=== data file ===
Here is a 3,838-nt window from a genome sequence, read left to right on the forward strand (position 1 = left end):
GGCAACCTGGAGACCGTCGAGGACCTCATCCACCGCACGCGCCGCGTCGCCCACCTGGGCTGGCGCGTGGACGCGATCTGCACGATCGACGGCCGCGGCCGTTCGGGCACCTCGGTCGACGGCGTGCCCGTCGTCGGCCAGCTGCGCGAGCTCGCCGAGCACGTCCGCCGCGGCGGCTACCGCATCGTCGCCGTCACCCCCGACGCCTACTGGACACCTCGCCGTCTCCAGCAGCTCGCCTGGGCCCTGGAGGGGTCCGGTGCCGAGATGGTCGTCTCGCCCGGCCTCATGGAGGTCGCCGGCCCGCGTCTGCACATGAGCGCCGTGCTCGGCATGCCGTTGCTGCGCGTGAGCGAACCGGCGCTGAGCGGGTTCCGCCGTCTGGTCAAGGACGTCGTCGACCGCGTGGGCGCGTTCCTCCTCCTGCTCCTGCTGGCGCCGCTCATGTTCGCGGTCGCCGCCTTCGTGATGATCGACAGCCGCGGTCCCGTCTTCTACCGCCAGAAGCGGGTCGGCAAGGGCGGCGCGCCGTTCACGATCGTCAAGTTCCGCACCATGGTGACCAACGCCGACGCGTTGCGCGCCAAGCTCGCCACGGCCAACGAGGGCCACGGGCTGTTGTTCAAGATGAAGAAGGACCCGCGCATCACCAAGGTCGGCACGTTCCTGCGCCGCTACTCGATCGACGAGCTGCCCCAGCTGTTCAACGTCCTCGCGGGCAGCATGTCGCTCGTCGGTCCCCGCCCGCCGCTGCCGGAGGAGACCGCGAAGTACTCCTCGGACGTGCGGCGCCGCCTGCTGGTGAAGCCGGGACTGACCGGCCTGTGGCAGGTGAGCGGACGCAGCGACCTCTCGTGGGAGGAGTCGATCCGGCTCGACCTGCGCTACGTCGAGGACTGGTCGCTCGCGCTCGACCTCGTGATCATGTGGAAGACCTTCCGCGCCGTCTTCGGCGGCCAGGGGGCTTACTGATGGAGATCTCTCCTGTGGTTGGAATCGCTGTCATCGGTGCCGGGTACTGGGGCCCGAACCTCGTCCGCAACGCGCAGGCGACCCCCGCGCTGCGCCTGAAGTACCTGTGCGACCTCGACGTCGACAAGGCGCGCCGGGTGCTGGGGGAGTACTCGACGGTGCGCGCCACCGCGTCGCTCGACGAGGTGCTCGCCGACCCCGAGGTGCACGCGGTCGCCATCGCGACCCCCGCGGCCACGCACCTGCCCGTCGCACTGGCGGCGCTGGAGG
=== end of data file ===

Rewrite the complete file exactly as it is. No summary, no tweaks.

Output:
Here is a 3,838-nt window from a genome sequence, read left to right on the forward strand (position 1 = left end):
GGCAACCTGGAGACCGTCGAGGACCTCATCCACCGCACGCGCCGCGTCGCCCACCTGGGCTGGCGCGTGGACGCGATCTGCACGATCGACGGCCGCGGCCGTTCGGGCACCTCGGTCGACGGCGTGCCCGTCGTCGGCCAGCTGCGCGAGCTCGCCGAGCACGTCCGCCGCGGCGGCTACCGCATCGTCGCCGTCACCCCCGACGCCTACTGGACACCTCGCCGTCTCCAGCAGCTCGCCTGGGCCCTGGAGGGGTCCGGTGCCGAGATGGTCGTCTCGCCCGGCCTCATGGAGGTCGCCGGCCCGCGTCTGCACATGAGCGCCGTGCTCGGCATGCCGTTGCTGCGCGTGAGCGAACCGGCGCTGAGCGGGTTCCGCCGTCTGGTCAAGGACGTCGTCGACCGCGTGGGCGCGTTCCTCCTCCTGCTCCTGCTGGCGCCGCTCATGTTCGCGGTCGCCGCCTTCGTGATGATCGACAGCCGCGGTCCCGTCTTCTACCGCCAGAAGCGGGTCGGCAAGGGCGGCGCGCCGTTCACGATCGTCAAGTTCCGCACCATGGTGACCAACGCCGACGCGTTGCGCGCCAAGCTCGCCACGGCCAACGAGGGCCACGGGCTGTTGTTCAAGATGAAGAAGGACCCGCGCATCACCAAGGTCGGCACGTTCCTGCGCCGCTACTCGATCGACGAGCTGCCCCAGCTGTTCAACGTCCTCGCGGGCAGCATGTCGCTCGTCGGTCCCCGCCCGCCGCTGCCGGAGGAGACCGCGAAGTACTCCTCGGACGTGCGGCGCCGCCTGCTGGTGAAGCCGGGACTGACCGGCCTGTGGCAGGTGAGCGGACGCAGCGACCTCTCGTGGGAGGAGTCGATCCGGCTCGACCTGCGCTACGTCGAGGACTGGTCGCTCGCGCTCGACCTCGTGATCATGTGGAAGACCTTCCGCGCCGTCTTCGGCGGCCAGGGGGCTTACTGATGGAGATCTCTCCTGTGGTTGGAATCGCTGTCATCGGTGCCGGGTACTGGGGCCCGAACCTCGTCCGCAACGCGCAGGCGACCCCCGCGCTGCGCCTGAAGTACCTGTGCGACCTCGACGTCGACAAGGCGCGCCGGGTGCTGGGGGAGTACTCGACGGTGCGCGCCACCGCGTCGCTCGACGAGGTGCTCGCCGACCCCGAGGTGCACGCGGTCGCCATCGCGACCCCCGCGGCCACGCACCTGCCCGTCGCACTGGCGGCGCTGGAGG